The Georgia General Assembly worked long hours this week on passing the legislation through the respective chambers before midnight on the thirtieth legislative day. This event represents a milestone in the legislative process. This session we’ve worked hard to deliver a balanced budget and focus on greater accountability and transparency in government.
First and foremost, the General Assembly passed a balanced budget, cutting nearly $2 billion from the original 2009 budget. Much like Georgia families, we’ve cut our own budgets to live within our means. I am very pleased to have been a key team member in producing a balanced budget that prioritizes the needs of Georgians. While Washington is busy sending our nation further and further in debt, Georgia was successful in cutting wasteful spending without raising taxes.
I’ve worked hard with my colleagues to pass legislation that will help relieve the financial pressures in our state. Senate Resolution 1 is a constitutional amendment that requires any budget surplus first fund increases in student enrollment and then be placed into the state reserve fund. If the state reserve fund were to reach 10% of the previous year budget, surplus funds would then go to pay off state debt or be returned to the taxpayers. The Senate also passed zero based budgeting under SB 1 which will streamline our budgeting process and enable us to evaluate the effectiveness and efficiencies of programs. This will help state government be better stewards of taxpayer dollars and cut waste.
The Senate has passed many bills in favor of property owners. Senate Bill 83 will provide desperately needed tax relief for homeowners. This Legislation will increase the amount of the state-wide homestead exemption from $2,000.00 to $4,000.00 with automatic future adjustments for inflation. Senate Bill 240 enables property owners to go directly into arbitration over property assessments rather than going through the regular lengthy government process. It removes government bureaucratic layers, providing property owners more flexible options for resolving assessment disputes and achieving fair arbitration. We were successful in restoring the Homeowners Tax Relief Grants, once thought to be a casualty of the economic decline.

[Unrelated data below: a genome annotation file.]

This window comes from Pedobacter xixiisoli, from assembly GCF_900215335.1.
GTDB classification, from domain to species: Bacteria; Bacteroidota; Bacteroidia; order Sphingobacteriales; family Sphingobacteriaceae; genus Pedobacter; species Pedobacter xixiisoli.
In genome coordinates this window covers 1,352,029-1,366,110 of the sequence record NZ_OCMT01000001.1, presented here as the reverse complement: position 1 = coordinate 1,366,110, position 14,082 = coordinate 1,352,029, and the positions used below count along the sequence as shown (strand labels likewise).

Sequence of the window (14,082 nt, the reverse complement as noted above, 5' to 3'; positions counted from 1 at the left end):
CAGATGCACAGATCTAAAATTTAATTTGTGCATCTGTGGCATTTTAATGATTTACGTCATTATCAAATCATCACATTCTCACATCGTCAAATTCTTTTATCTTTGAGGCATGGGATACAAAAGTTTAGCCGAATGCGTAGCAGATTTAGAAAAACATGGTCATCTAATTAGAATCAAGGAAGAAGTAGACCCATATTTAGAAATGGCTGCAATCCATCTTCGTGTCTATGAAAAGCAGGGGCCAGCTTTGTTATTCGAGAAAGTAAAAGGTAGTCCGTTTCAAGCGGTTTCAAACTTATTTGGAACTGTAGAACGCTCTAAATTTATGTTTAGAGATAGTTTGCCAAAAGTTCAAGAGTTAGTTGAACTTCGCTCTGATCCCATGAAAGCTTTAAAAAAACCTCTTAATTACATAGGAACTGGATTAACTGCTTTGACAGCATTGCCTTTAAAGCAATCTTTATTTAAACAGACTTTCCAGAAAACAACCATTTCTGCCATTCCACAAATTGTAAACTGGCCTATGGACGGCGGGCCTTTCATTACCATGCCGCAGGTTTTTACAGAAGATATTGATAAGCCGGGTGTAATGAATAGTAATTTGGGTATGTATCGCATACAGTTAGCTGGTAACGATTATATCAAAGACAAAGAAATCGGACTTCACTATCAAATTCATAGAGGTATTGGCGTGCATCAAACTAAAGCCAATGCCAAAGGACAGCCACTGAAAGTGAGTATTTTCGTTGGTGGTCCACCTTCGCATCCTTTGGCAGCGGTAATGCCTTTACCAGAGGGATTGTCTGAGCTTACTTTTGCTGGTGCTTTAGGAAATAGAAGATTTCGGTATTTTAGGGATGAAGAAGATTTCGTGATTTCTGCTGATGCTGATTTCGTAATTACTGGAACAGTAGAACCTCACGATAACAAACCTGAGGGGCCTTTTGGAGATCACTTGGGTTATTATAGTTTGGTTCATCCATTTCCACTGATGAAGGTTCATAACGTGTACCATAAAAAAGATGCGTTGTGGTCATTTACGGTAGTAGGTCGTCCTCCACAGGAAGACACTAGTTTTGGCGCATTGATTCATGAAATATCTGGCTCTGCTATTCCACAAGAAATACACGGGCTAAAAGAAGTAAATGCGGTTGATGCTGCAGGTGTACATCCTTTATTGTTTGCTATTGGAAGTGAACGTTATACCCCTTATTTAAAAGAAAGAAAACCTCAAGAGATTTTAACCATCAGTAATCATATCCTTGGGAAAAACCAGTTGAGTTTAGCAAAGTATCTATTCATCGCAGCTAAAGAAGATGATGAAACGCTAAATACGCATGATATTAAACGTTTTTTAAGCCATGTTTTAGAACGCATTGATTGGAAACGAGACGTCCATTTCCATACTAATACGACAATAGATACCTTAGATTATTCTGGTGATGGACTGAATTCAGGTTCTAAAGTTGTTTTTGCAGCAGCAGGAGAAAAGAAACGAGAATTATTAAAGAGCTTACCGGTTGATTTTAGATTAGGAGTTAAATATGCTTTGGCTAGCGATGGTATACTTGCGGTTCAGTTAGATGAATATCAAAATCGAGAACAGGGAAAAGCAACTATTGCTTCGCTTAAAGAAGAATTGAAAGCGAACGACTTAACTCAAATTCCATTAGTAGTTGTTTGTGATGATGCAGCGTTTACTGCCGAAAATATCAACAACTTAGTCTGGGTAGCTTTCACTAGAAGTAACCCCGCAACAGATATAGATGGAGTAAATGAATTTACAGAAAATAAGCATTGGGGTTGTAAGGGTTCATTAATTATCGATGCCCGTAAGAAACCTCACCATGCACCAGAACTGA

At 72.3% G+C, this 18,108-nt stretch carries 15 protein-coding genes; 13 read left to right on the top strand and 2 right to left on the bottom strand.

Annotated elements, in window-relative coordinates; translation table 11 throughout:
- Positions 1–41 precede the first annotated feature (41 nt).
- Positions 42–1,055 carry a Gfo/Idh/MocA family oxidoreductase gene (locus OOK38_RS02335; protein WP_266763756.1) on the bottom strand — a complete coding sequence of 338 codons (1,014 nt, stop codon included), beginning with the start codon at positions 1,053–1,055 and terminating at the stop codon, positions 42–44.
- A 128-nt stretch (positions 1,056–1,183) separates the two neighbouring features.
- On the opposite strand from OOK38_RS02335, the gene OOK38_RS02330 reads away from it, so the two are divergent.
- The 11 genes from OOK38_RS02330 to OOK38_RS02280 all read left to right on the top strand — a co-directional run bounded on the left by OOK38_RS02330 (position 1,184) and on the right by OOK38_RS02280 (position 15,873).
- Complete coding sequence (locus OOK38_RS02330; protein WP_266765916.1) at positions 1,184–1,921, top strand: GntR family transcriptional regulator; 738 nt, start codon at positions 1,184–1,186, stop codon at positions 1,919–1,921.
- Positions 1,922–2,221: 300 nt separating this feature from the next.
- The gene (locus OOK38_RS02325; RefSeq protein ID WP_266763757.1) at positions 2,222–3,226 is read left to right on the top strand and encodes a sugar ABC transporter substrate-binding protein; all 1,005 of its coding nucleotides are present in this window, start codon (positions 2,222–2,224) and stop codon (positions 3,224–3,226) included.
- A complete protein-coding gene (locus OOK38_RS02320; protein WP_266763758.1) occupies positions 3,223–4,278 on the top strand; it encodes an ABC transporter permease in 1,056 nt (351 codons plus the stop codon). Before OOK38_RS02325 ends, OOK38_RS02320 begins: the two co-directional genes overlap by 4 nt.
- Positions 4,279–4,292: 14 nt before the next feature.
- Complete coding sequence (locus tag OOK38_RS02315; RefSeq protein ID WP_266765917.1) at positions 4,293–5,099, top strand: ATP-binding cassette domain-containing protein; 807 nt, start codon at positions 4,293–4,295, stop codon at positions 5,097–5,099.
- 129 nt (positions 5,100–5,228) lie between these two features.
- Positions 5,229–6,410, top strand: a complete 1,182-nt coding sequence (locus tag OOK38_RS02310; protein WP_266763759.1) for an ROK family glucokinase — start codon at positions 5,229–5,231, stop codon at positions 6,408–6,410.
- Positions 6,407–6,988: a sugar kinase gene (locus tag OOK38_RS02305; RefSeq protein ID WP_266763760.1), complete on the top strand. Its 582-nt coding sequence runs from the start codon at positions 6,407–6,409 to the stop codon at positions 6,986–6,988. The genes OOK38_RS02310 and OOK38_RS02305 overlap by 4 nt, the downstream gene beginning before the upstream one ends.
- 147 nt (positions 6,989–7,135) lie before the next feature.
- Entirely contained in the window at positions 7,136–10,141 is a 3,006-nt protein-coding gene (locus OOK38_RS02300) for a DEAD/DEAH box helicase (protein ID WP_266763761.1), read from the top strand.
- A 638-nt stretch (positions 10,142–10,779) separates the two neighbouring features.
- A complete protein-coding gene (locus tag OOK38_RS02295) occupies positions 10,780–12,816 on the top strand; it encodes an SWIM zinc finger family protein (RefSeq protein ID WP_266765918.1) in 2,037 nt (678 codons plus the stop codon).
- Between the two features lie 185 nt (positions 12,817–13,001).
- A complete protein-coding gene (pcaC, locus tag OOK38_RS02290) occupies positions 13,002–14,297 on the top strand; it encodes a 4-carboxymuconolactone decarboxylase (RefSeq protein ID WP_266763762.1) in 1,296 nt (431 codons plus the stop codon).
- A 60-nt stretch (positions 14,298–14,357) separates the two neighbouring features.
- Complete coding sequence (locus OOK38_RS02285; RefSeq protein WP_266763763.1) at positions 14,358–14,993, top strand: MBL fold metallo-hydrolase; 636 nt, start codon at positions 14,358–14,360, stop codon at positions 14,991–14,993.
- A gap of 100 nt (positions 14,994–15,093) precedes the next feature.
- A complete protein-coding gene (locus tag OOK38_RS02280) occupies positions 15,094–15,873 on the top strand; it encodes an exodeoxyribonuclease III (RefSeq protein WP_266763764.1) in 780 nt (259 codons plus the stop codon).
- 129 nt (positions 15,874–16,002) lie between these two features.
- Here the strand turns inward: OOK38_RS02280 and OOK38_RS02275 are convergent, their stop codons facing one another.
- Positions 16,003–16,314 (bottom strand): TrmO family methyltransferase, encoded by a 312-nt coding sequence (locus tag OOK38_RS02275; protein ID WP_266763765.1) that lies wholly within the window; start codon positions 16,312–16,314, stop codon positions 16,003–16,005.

Accountability and transparency in government has been an overall theme of the 2009 Legislative Session. The “Transforming Transportation Act” allows for a new, transparent funding model much like the way other agencies in Georgia are funded and governed. As legislators, we will be able to represent our constituents’ needs much better by having a greater say in the appropriations process and directing what projects are funded. SB 200 simply restructures our state’s transportation agencies to equip them to succeed in carrying out their mission, in a more responsive manner through increased accountability.
A lot of attention has centered recently on the news that some elected members of the legislature have failed to pay their taxes. I believe this is totally unacceptable. I have filed and paid all of my taxes. In an effort to make elected officials more accountable and government more transparent, the Senate passed the “Transparency in Government Act” last session. We created a new website, www.Open.Ga.Gov, where citizens can go to the site and easily locate information on state government salaries, travel expenditures, professional services expenditures, government contracts, and comprehensive annual reports. Performance audits, program evaluations, and special examinations released by the Department of Audits and Accounts over the last five years are also available.
As elected officials we are expected to pass legislation aimed at preserving life not destroying it. Yesterday, the Senate passed the Ethical Treatment of Embryos Act (Senate Bill 169). This landmark legislation clearly states that embryos cannot be used for cloning and experimentation that combines human and non-human gametes. Additionally, the creation of human embryo will be protected and preserved for fertilization or cryopreservation to treat infertility. The bill does not restrict research; rather it prohibits the destruction of human embryos in Georgia. We value life at all stages and recognize that we have a moral duty to live within certain boundaries for scientific research.
It is an honor to serve you at the Capitol each day. I look forward to working with my colleagues in the House and Senate to pass common sense legislation that will benefit all of Georgia.
Sen. Jeff Mullis serves as Chairman of the Transportation Committee. He represents the 53rd Senate district which includes Chattooga, Dade, and Walker counties and portions of Catoosa County. He can be reached at his office in Atlanta at 404.656.0057 or by email at firstname.lastname@example.org.